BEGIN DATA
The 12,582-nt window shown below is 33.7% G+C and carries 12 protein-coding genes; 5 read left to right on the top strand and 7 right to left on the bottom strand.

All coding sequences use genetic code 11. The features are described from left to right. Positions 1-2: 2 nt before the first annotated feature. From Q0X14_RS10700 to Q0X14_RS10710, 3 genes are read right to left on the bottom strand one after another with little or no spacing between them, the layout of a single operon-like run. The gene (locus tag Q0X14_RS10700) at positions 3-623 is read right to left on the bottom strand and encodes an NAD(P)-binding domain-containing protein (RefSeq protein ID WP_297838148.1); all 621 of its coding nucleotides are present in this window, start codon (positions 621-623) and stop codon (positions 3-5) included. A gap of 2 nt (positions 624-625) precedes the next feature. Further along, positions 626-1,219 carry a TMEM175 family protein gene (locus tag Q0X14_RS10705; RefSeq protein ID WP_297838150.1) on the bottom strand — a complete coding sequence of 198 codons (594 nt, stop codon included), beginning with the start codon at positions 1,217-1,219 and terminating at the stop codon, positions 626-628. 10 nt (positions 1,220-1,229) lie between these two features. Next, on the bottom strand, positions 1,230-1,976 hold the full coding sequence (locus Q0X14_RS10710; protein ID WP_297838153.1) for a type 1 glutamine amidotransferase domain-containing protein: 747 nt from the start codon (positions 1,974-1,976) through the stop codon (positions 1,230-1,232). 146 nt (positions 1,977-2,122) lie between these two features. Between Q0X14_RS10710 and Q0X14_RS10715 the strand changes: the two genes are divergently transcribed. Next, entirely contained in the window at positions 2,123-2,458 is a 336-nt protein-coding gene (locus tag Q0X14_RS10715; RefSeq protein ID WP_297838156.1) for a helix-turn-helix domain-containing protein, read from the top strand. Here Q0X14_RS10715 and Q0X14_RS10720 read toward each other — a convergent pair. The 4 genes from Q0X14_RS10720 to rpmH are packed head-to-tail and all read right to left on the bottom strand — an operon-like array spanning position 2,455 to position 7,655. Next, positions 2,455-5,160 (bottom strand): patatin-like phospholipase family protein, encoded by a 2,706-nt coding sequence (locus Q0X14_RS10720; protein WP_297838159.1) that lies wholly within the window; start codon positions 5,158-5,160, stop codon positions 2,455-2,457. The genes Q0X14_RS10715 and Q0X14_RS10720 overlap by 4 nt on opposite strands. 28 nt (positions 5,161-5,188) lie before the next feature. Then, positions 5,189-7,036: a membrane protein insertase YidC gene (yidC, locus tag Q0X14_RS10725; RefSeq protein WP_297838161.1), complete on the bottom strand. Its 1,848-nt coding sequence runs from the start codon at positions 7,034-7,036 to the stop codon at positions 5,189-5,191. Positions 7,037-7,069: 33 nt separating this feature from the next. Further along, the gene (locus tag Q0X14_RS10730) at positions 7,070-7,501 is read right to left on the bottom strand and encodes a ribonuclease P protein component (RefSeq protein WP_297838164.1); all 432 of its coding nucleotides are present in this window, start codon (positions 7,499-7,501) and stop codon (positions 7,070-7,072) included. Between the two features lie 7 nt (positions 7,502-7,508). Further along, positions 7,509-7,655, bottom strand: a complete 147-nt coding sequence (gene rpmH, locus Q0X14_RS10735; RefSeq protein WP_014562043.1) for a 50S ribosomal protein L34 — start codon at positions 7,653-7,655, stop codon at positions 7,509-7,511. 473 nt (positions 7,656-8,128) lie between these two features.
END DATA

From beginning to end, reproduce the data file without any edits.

The 12,582-nt window shown below is 33.7% G+C and carries 12 protein-coding genes; 5 read left to right on the top strand and 7 right to left on the bottom strand.

All coding sequences use genetic code 11. The features are described from left to right. Positions 1-2: 2 nt before the first annotated feature. From Q0X14_RS10700 to Q0X14_RS10710, 3 genes are read right to left on the bottom strand one after another with little or no spacing between them, the layout of a single operon-like run. The gene (locus tag Q0X14_RS10700) at positions 3-623 is read right to left on the bottom strand and encodes an NAD(P)-binding domain-containing protein (RefSeq protein ID WP_297838148.1); all 621 of its coding nucleotides are present in this window, start codon (positions 621-623) and stop codon (positions 3-5) included. A gap of 2 nt (positions 624-625) precedes the next feature. Further along, positions 626-1,219 carry a TMEM175 family protein gene (locus tag Q0X14_RS10705; RefSeq protein ID WP_297838150.1) on the bottom strand — a complete coding sequence of 198 codons (594 nt, stop codon included), beginning with the start codon at positions 1,217-1,219 and terminating at the stop codon, positions 626-628. 10 nt (positions 1,220-1,229) lie between these two features. Next, on the bottom strand, positions 1,230-1,976 hold the full coding sequence (locus Q0X14_RS10710; protein ID WP_297838153.1) for a type 1 glutamine amidotransferase domain-containing protein: 747 nt from the start codon (positions 1,974-1,976) through the stop codon (positions 1,230-1,232). 146 nt (positions 1,977-2,122) lie between these two features. Between Q0X14_RS10710 and Q0X14_RS10715 the strand changes: the two genes are divergently transcribed. Next, entirely contained in the window at positions 2,123-2,458 is a 336-nt protein-coding gene (locus tag Q0X14_RS10715; RefSeq protein ID WP_297838156.1) for a helix-turn-helix domain-containing protein, read from the top strand. Here Q0X14_RS10715 and Q0X14_RS10720 read toward each other — a convergent pair. The 4 genes from Q0X14_RS10720 to rpmH are packed head-to-tail and all read right to left on the bottom strand — an operon-like array spanning position 2,455 to position 7,655. Next, positions 2,455-5,160 (bottom strand): patatin-like phospholipase family protein, encoded by a 2,706-nt coding sequence (locus Q0X14_RS10720; protein WP_297838159.1) that lies wholly within the window; start codon positions 5,158-5,160, stop codon positions 2,455-2,457. The genes Q0X14_RS10715 and Q0X14_RS10720 overlap by 4 nt on opposite strands. 28 nt (positions 5,161-5,188) lie before the next feature. Then, positions 5,189-7,036: a membrane protein insertase YidC gene (yidC, locus tag Q0X14_RS10725; RefSeq protein WP_297838161.1), complete on the bottom strand. Its 1,848-nt coding sequence runs from the start codon at positions 7,034-7,036 to the stop codon at positions 5,189-5,191. Positions 7,037-7,069: 33 nt separating this feature from the next. Further along, the gene (locus tag Q0X14_RS10730) at positions 7,070-7,501 is read right to left on the bottom strand and encodes a ribonuclease P protein component (RefSeq protein WP_297838164.1); all 432 of its coding nucleotides are present in this window, start codon (positions 7,499-7,501) and stop codon (positions 7,070-7,072) included. Between the two features lie 7 nt (positions 7,502-7,508). Further along, positions 7,509-7,655, bottom strand: a complete 147-nt coding sequence (gene rpmH, locus Q0X14_RS10735; RefSeq protein WP_014562043.1) for a 50S ribosomal protein L34 — start codon at positions 7,653-7,655, stop codon at positions 7,509-7,511. 473 nt (positions 7,656-8,128) lie between these two features.